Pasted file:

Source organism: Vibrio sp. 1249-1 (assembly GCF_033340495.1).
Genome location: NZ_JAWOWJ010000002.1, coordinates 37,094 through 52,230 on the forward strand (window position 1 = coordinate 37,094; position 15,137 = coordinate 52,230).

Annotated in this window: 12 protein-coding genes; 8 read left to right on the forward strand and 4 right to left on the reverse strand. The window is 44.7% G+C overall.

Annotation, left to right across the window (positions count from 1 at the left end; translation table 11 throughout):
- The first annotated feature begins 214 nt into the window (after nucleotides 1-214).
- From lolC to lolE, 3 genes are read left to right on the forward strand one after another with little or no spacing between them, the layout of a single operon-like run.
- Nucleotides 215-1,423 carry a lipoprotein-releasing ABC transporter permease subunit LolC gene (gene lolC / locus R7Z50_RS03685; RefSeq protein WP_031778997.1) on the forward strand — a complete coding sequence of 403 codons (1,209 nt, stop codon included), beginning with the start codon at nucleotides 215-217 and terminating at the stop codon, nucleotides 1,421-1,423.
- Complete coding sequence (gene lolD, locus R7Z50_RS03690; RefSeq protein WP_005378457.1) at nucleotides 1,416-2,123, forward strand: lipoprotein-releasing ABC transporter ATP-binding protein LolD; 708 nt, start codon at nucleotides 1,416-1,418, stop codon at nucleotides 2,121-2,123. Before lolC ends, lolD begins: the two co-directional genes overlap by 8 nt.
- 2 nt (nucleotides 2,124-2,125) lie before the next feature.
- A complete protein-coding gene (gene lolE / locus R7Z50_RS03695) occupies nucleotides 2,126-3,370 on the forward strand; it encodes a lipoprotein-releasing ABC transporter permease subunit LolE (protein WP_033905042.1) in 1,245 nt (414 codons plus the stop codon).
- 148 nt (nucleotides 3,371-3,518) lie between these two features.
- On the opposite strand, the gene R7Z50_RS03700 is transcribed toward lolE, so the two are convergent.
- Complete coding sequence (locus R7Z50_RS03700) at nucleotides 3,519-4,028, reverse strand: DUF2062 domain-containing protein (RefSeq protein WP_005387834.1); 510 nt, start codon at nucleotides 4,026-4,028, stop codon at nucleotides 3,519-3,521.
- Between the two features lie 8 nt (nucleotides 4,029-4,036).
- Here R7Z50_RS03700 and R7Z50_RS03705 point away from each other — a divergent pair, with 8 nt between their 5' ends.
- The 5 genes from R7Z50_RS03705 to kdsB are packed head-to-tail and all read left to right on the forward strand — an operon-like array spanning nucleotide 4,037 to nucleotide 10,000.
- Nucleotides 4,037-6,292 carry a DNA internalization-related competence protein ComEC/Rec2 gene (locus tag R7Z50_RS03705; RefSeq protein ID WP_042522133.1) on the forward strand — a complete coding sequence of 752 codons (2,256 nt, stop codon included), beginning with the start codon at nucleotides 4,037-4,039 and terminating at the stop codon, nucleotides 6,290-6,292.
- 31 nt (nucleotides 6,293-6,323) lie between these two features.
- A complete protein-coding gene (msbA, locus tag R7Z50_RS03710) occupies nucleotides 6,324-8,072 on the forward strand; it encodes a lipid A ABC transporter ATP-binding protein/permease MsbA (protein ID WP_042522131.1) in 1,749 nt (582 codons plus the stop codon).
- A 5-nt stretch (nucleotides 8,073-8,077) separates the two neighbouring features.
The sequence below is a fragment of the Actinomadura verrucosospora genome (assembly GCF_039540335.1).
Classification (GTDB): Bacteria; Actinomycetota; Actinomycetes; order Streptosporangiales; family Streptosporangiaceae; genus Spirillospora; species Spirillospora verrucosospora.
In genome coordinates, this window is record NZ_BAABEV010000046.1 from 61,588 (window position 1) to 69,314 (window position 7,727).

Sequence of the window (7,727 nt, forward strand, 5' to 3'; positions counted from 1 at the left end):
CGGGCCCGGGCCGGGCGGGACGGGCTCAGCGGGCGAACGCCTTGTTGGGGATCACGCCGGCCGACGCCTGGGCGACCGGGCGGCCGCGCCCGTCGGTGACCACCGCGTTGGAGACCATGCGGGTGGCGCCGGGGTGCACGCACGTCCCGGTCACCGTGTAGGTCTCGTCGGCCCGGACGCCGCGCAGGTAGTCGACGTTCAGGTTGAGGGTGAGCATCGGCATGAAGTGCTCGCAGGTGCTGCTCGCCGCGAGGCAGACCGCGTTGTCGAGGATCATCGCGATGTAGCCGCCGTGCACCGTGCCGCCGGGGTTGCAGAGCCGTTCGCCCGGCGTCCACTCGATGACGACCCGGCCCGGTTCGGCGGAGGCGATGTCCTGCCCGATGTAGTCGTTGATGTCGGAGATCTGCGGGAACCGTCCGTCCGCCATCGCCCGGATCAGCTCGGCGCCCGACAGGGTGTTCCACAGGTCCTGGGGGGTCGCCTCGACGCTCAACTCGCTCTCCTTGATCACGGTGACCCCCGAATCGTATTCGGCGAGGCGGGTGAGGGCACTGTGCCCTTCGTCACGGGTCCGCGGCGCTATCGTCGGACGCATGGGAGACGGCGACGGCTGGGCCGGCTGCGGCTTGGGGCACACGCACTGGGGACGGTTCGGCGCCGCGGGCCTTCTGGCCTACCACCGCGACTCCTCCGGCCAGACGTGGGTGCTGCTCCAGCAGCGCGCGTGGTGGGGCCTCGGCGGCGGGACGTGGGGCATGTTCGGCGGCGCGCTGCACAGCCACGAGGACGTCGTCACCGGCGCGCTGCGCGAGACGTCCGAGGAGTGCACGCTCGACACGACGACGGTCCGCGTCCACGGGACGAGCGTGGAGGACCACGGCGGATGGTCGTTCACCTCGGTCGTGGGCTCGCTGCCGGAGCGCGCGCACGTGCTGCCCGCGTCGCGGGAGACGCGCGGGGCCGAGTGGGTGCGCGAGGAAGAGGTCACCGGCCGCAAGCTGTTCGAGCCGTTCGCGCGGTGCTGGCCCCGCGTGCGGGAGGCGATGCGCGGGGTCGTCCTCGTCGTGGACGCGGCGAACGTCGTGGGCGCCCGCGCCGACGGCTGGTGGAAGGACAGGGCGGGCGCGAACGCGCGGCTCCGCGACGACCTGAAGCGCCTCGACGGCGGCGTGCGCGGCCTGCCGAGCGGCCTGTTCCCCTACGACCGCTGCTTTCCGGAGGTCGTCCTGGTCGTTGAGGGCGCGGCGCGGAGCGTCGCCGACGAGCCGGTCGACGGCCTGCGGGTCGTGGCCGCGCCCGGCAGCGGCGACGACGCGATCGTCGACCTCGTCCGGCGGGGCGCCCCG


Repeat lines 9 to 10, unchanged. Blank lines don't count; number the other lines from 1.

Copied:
- 2 nt (nucleotides 2,124-2,125) lie before the next feature.
- A complete protein-coding gene (gene lolE / locus R7Z50_RS03695) occupies nucleotides 2,126-3,370 on the forward strand; it encodes a lipoprotein-releasing ABC transporter permease subunit LolE (protein WP_033905042.1) in 1,245 nt (414 codons plus the stop codon).